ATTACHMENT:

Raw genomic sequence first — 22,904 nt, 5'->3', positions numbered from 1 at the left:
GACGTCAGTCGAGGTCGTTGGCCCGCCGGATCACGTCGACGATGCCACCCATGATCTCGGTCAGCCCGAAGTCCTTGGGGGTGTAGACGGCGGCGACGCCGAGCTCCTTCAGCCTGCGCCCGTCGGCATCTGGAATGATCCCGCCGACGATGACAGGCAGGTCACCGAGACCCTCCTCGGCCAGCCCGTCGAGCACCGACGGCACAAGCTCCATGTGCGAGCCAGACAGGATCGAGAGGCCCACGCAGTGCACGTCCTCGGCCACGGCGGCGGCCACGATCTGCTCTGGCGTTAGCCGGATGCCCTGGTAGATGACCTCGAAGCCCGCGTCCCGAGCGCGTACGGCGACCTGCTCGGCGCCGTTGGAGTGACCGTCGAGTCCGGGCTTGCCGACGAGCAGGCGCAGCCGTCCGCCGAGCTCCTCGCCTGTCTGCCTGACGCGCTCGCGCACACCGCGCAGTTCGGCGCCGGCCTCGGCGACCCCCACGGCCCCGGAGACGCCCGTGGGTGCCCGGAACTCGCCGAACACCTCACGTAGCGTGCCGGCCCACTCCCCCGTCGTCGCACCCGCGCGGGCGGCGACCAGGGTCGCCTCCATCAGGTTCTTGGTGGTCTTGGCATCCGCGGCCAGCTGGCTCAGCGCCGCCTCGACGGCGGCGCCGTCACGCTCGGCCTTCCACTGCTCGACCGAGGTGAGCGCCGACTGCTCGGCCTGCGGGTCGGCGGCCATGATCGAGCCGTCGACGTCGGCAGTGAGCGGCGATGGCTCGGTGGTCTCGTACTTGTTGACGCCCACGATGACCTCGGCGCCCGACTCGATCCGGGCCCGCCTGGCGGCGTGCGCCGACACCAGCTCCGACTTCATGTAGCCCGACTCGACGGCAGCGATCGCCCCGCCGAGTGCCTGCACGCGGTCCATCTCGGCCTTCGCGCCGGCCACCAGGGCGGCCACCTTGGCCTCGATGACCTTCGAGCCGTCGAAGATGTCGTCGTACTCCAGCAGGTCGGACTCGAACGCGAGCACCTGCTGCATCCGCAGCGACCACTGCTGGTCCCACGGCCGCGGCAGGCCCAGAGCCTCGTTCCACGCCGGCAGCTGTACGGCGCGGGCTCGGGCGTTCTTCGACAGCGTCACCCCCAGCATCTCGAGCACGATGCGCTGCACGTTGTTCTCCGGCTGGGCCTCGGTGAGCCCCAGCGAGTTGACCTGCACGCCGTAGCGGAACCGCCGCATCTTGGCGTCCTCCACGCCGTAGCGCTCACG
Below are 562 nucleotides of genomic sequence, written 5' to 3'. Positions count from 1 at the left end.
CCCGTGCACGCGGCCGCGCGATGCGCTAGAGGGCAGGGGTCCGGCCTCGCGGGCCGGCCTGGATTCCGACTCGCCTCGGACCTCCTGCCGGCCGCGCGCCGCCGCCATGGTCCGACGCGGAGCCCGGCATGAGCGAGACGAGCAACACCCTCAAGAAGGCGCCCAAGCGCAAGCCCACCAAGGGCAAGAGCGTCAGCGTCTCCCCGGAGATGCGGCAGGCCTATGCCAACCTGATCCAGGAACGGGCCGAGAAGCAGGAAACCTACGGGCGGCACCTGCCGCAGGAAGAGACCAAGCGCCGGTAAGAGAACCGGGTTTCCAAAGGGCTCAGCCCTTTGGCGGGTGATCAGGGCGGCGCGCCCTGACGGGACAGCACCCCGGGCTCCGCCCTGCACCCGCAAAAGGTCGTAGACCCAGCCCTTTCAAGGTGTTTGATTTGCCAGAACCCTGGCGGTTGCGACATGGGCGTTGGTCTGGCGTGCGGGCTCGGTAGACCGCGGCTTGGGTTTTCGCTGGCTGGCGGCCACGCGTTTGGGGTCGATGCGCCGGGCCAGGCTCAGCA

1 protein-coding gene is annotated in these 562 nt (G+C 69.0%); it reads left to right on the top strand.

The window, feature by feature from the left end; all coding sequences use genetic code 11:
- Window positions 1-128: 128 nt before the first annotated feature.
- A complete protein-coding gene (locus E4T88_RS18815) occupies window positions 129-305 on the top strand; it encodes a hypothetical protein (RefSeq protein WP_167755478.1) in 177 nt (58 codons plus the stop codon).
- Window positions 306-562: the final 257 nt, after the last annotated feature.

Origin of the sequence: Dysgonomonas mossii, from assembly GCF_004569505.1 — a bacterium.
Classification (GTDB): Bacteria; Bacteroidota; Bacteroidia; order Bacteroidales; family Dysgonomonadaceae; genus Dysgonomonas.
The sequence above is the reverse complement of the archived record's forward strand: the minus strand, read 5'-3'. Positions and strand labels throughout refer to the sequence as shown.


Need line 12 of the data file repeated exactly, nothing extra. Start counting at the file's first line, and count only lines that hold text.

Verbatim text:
The sequence above is the reverse complement of the archived record's forward strand: the minus strand, read 5'-3'. Positions and strand labels throughout refer to the sequence as shown.